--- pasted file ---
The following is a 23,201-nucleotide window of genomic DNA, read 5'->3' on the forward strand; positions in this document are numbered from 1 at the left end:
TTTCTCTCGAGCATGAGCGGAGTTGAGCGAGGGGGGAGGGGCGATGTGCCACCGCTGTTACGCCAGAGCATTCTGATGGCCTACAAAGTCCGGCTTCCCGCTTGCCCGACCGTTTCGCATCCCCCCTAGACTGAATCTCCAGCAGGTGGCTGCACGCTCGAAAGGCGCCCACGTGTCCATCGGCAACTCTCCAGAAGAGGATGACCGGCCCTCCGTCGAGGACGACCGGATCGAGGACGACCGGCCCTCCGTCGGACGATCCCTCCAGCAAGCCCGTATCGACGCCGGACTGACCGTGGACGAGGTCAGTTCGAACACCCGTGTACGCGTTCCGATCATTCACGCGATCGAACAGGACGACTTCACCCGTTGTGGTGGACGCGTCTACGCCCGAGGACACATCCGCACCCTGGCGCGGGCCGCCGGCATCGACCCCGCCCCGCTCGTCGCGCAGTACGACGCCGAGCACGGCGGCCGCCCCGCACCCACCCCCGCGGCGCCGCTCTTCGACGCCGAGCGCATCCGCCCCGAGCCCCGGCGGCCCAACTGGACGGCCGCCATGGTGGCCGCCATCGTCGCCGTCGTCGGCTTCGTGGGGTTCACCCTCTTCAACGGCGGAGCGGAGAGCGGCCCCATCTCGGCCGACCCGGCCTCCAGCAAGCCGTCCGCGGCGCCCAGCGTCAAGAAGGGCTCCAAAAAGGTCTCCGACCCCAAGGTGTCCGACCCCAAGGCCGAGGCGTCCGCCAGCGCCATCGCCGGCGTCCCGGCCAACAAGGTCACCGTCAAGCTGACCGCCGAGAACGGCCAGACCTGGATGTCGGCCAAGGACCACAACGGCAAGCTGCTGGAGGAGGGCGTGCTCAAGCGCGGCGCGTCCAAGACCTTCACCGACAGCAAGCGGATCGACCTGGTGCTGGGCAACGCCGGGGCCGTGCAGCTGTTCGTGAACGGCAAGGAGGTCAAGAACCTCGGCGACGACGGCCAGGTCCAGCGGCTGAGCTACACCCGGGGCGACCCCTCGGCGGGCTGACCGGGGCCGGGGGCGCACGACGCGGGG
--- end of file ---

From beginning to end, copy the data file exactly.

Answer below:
The following is a 23,201-nucleotide window of genomic DNA, read 5'->3' on the forward strand; positions in this document are numbered from 1 at the left end:
TTTCTCTCGAGCATGAGCGGAGTTGAGCGAGGGGGGAGGGGCGATGTGCCACCGCTGTTACGCCAGAGCATTCTGATGGCCTACAAAGTCCGGCTTCCCGCTTGCCCGACCGTTTCGCATCCCCCCTAGACTGAATCTCCAGCAGGTGGCTGCACGCTCGAAAGGCGCCCACGTGTCCATCGGCAACTCTCCAGAAGAGGATGACCGGCCCTCCGTCGAGGACGACCGGATCGAGGACGACCGGCCCTCCGTCGGACGATCCCTCCAGCAAGCCCGTATCGACGCCGGACTGACCGTGGACGAGGTCAGTTCGAACACCCGTGTACGCGTTCCGATCATTCACGCGATCGAACAGGACGACTTCACCCGTTGTGGTGGACGCGTCTACGCCCGAGGACACATCCGCACCCTGGCGCGGGCCGCCGGCATCGACCCCGCCCCGCTCGTCGCGCAGTACGACGCCGAGCACGGCGGCCGCCCCGCACCCACCCCCGCGGCGCCGCTCTTCGACGCCGAGCGCATCCGCCCCGAGCCCCGGCGGCCCAACTGGACGGCCGCCATGGTGGCCGCCATCGTCGCCGTCGTCGGCTTCGTGGGGTTCACCCTCTTCAACGGCGGAGCGGAGAGCGGCCCCATCTCGGCCGACCCGGCCTCCAGCAAGCCGTCCGCGGCGCCCAGCGTCAAGAAGGGCTCCAAAAAGGTCTCCGACCCCAAGGTGTCCGACCCCAAGGCCGAGGCGTCCGCCAGCGCCATCGCCGGCGTCCCGGCCAACAAGGTCACCGTCAAGCTGACCGCCGAGAACGGCCAGACCTGGATGTCGGCCAAGGACCACAACGGCAAGCTGCTGGAGGAGGGCGTGCTCAAGCGCGGCGCGTCCAAGACCTTCACCGACAGCAAGCGGATCGACCTGGTGCTGGGCAACGCCGGGGCCGTGCAGCTGTTCGTGAACGGCAAGGAGGTCAAGAACCTCGGCGACGACGGCCAGGTCCAGCGGCTGAGCTACACCCGGGGCGACCCCTCGGCGGGCTGACCGGGGCCGGGGGCGCACGACGCGGGG